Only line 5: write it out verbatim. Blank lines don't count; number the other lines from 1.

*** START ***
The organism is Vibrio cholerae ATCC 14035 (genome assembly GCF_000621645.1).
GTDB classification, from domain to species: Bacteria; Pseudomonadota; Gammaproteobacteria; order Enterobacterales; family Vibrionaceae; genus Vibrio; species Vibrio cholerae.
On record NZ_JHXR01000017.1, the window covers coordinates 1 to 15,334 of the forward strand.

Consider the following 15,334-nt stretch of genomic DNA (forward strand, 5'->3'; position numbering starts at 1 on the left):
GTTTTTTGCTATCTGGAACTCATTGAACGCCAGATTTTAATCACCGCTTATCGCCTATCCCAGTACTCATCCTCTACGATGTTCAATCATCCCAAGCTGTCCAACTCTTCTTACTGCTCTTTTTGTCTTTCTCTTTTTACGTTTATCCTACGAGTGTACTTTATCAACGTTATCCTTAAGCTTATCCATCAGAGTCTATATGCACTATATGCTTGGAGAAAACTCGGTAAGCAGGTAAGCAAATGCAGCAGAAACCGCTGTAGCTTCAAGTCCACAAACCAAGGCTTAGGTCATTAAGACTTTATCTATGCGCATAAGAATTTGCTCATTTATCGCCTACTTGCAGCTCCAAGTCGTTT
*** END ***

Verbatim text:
GTTTTTTGCTATCTGGAACTCATTGAACGCCAGATTTTAATCACCGCTTATCGCCTATCCCAGTACTCATCCTCTACGATGTTCAATCATCCCAAGCTGTCCAACTCTTCTTACTGCTCTTTTTGTCTTTCTCTTTTTACGTTTATCCTACGAGTGTACTTTATCAACGTTATCCTTAAGCTTATCCATCAGAGTCTATATGCACTATATGCTTGGAGAAAACTCGGTAAGCAGGTAAGCAAATGCAGCAGAAACCGCTGTAGCTTCAAGTCCACAAACCAAGGCTTAGGTCATTAAGACTTTATCTATGCGCATAAGAATTTGCTCATTTATCGCCTACTTGCAGCTCCAAGTCGTTT